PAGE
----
'Romeo' on edgy new RSC production

Emma Lee The world-renowned Royal Shakespeare Company makes a welcome return to Norwich Theatre Royal this week with an edgy new production of Romeo and Juliet. EMMA LEE spoke to the play’s leading man, rising star David Dawson.

Emma Lee

“For never was there a story of such woe Than this of Juliet and her Romeo”.

William Shakespeare's tale of the two “starcross'd lovers” is one of - if not the - most famous romances of all.

The timeless story has been reinterpreted in many different ways, set in different eras on stage and screen.

Baz Luhrmann's visually stunning 1996 film version, which starred Leonardo DiCaprio and Claire Danes updated it for the “MTV generation”. And the story arc - the lovers kept apart by families, gangs or cliques in conflict - is recycled time and time again. Just look at High School Musical.

David Dawson plays the lead role in Neil Bartlett's new production for the Royal Shakespeare Company. In yet another coup for Norwich Theatre Royal, it is being staged at the venue from tonight, November 18, until Saturday, November 22, as part of a short regional tour before it transfers to the RSC's home, Stratford Upon Avon.

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Although in this production, which co-stars Anneika Rose as Juliet, we lay our scene in 1950s Italy, it also has an eerie resonance with today.

“I think the director, Neil Bartlett, was inspired by early Fellini films and the Godfather,” David says. “The two families, the Capulets and the Montagues, are almost Mafioso and it gives the play a real sense of danger. All the sharply suited young Verona men carry flick knives.”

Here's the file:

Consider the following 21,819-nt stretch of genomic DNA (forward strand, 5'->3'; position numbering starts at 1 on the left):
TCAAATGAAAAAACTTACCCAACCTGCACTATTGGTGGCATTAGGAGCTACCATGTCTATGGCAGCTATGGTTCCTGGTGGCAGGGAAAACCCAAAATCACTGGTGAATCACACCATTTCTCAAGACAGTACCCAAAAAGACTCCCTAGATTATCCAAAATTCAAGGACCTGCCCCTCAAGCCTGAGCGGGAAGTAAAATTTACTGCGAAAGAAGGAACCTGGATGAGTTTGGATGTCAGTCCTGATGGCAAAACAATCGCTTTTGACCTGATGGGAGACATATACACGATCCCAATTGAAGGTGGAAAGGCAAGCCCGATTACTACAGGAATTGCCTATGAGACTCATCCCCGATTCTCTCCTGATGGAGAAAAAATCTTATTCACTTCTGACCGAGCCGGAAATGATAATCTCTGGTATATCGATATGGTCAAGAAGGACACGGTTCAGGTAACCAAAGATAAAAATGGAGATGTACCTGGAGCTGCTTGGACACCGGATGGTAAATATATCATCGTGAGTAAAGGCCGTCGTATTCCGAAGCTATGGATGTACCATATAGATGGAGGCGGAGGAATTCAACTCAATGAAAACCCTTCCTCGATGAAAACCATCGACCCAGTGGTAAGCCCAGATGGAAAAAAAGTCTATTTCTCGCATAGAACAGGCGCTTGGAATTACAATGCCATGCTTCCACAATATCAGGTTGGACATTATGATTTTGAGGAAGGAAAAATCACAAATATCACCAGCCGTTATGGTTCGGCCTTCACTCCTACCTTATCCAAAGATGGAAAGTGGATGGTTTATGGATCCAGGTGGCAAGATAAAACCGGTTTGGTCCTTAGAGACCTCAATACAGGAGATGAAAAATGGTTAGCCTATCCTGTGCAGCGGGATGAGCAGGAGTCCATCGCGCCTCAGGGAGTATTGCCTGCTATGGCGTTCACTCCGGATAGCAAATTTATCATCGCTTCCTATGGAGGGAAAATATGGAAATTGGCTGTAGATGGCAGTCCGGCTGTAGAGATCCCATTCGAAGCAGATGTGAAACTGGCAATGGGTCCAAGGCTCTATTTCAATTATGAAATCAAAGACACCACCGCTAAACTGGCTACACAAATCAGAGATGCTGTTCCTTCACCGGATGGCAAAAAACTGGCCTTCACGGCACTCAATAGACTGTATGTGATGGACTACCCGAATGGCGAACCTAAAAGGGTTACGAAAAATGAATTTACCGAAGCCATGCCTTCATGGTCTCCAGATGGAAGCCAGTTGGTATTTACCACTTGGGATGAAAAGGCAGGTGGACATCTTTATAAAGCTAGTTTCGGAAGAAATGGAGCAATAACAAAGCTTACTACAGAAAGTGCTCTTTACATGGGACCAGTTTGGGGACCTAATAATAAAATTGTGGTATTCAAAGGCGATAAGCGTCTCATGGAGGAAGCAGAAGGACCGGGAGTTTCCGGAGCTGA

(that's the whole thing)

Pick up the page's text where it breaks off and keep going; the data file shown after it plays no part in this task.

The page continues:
And the piece's famous balcony scene is played out with a twist.

The chance to reinterpret such a well-known character is a gift for the 26-year-old.

“I see it as a real challenge. Everybody knows the play so well and I really wanted to bring my own experiences of love to Romeo,” David says. “I see him as a very intense young man. He has no interest in the violence of his town. Because he and Juliet fall in love in 24 hours, you have the challenge of making it believable and moving and thrilling.”

And the reviews so far suggest that he achieves all three.

Talented David's star is certainly in the ascendant - he staged his first self-penned play in London when he was a teenager and has understudied Kevin Spacey at the Old Vic. It's obvious that he was destined to end up in the acting profession from an early age.

He grew up in Widnes, a small industrial town between Manchester and Liverpool, and, in his words, “since I was very tiny I thought the world of make believe was a much more exciting place”. That included dressing up as Batman's foe the Joker and staying in character for two days.

“Also, I'm quite shy myself, so I find it quite liberating to put on the skin of someone else and get to experience highs of emotion that you don't get in normal life,” the softly-spoken actor says.